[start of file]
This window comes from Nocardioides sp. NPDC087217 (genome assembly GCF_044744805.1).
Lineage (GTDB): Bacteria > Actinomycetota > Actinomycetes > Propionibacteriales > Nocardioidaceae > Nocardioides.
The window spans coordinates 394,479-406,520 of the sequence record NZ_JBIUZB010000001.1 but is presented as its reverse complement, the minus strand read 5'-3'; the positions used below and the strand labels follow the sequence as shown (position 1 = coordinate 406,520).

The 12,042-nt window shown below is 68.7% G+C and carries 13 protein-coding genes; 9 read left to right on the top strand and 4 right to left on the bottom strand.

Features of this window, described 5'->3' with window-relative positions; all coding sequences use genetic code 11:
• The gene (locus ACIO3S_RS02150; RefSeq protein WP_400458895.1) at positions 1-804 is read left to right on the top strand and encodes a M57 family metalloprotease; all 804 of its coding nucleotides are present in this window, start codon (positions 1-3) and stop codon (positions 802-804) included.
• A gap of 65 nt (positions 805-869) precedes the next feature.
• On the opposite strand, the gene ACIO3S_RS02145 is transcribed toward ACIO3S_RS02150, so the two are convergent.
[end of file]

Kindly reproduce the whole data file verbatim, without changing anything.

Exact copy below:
This window comes from Nocardioides sp. NPDC087217 (genome assembly GCF_044744805.1).
Lineage (GTDB): Bacteria > Actinomycetota > Actinomycetes > Propionibacteriales > Nocardioidaceae > Nocardioides.
The window spans coordinates 394,479-406,520 of the sequence record NZ_JBIUZB010000001.1 but is presented as its reverse complement, the minus strand read 5'-3'; the positions used below and the strand labels follow the sequence as shown (position 1 = coordinate 406,520).

The 12,042-nt window shown below is 68.7% G+C and carries 13 protein-coding genes; 9 read left to right on the top strand and 4 right to left on the bottom strand.

Features of this window, described 5'->3' with window-relative positions; all coding sequences use genetic code 11:
• The gene (locus ACIO3S_RS02150; RefSeq protein WP_400458895.1) at positions 1-804 is read left to right on the top strand and encodes a M57 family metalloprotease; all 804 of its coding nucleotides are present in this window, start codon (positions 1-3) and stop codon (positions 802-804) included.
• A gap of 65 nt (positions 805-869) precedes the next feature.
• On the opposite strand, the gene ACIO3S_RS02145 is transcribed toward ACIO3S_RS02150, so the two are convergent.